Skeet shooting was invented by Charles Davis of Andover, Massachusetts, an avid grouse hunter, in the 1920s as a sport called Clock Shooting. The original course was a circle with a radius of 25 yards with its circumference marked off like the face of a clock and a trap set at the 12 o’clock position. The practice of shooting from all directions had to cease, however, when a chicken farm started next door. The game evolved to its current setup by 1923 when one of the shooters, William Harnden Foster, solved the problem by placing a second trap at the 6 o’clock position and cutting the course in half. Foster quickly noticed the appeal of this kind of competition shooting, and set out to make it a national sport. The game was introduced in the February 1926 issue of National Sportsman and Hunting and Fishing magazines, and a prize of 100 dollars was offered to anyone who could come up with a name for the new sport. The winning entry was "skeet" chosen by Gertrude Hurlbutt. The word "skeet" was said to be derived from the Norwegian word for "shoot" (skyte). During World War II, skeet was used in the American military to teach gunners the principle of leading and timing on a flying target.


Trap Shooting

Trapshooting is one of the three major disciplines of competitive clay pigeon shooting (shotgun shooting at clay targets). The other disciplines are Skeet shooting and Sporting Clays. Within each discipline, there are variations.

Trapshooting is shot throughout the world's countries. Trapshooting variants include but are not limited to international varieties Olympic trap, also known as "International Trap"; Double trap (also an Olympic event), Down-The-Line, also known as "DTL" and Nordic Trap. American Trap is the predominant version in the United States and Canada.

American Trap has two independent governing bodies. The Amateur Trapshooting Association (ATA) sanctions events throughout the United States and Canada, as well as the Pacific International Trapshooting Association (PITA) which sanctions events on the West Coast of North America.

Trapshooting was originally developed, in part, to augment bird hunting and to provide a method of practice for bird hunters. Use of targets was introduced as a replacement for live pigeons. Indeed, one of the names for the targets used in shooting games is clay pigeons. The layout of a modern trapshooting field differs from that of a Skeet field and/or a Sporting Clays course.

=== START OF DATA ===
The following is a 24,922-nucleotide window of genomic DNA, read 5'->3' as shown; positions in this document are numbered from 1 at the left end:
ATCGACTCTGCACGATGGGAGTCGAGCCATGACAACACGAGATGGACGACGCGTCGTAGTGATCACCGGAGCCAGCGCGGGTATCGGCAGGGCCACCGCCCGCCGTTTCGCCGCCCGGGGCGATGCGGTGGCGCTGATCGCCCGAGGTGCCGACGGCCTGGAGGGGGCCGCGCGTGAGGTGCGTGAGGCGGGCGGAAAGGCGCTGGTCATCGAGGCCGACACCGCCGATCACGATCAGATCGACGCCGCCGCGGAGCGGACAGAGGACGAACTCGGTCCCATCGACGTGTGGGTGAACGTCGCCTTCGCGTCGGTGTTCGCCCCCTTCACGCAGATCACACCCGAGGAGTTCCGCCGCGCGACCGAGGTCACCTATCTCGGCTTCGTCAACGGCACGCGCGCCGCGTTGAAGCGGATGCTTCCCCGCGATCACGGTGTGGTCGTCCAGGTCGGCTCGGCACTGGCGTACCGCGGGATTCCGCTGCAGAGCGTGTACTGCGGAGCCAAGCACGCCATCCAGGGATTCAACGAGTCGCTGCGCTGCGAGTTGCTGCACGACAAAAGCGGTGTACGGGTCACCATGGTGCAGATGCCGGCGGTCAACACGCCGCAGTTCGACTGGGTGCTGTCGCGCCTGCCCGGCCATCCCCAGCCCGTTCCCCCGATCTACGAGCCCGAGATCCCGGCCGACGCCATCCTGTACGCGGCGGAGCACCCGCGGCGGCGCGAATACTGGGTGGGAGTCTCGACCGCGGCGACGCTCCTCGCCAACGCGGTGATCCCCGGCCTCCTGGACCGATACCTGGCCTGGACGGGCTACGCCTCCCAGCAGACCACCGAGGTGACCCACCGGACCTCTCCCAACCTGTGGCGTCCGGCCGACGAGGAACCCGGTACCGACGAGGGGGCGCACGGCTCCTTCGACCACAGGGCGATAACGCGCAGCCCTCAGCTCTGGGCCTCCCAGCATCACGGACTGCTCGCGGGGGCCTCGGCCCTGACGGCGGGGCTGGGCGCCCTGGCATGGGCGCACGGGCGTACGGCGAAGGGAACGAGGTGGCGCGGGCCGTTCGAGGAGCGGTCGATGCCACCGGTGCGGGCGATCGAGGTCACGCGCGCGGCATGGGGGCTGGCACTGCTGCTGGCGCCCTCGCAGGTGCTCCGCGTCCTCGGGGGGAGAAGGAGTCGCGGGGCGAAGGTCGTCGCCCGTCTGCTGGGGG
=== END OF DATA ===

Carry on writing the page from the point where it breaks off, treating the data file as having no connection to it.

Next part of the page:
Trapshooting has been a sport since the late 18th Century when real birds were used; usually the Passenger Pigeon, which was extremely abundant at the time. Birds were placed under hats or in traps which were then released. Artificial birds were introduced around the time of the American Civil War. Glass Balls (Bogardus) and subsequently "clay" targets were introduced in the later 1800s,, gaining wide acceptance, but shooting of live birds is still practiced in some parts of the United States.

Trapshooting is typically shot with a 12 gauge shotgun. Smaller gauge firearms can be used, but no allowance is given. Trapshooting events are either single or double target presentations.

Arms and Equipment

Both general purpose shotguns and more specialized target-type shotguns are used in trapshooting. Examples of trap guns are single-barreled shotgun (such as the Browning BT-99, Perazzi MX-series, Krieghoff K-80, [Kolar] T/A) or a double barreled shotgun such as the Beretta DT-10, Browning XT Trap, and SKB'S. Shooters who shoot all sub-events will often buy a combination-set of a single and double barrel for shooting both singles and double targets respectively. Self-loading (semi-automatic shotguns) are popular for recreational shooting due to the lower perceived recoil and versatility because they can be used for singles, handicap, and doubles. Shotguns used in trapshooting can differ from field and skeet guns in several ways and normally are designed with a higher "point of impact" as the targets are intended to be shot as they rise.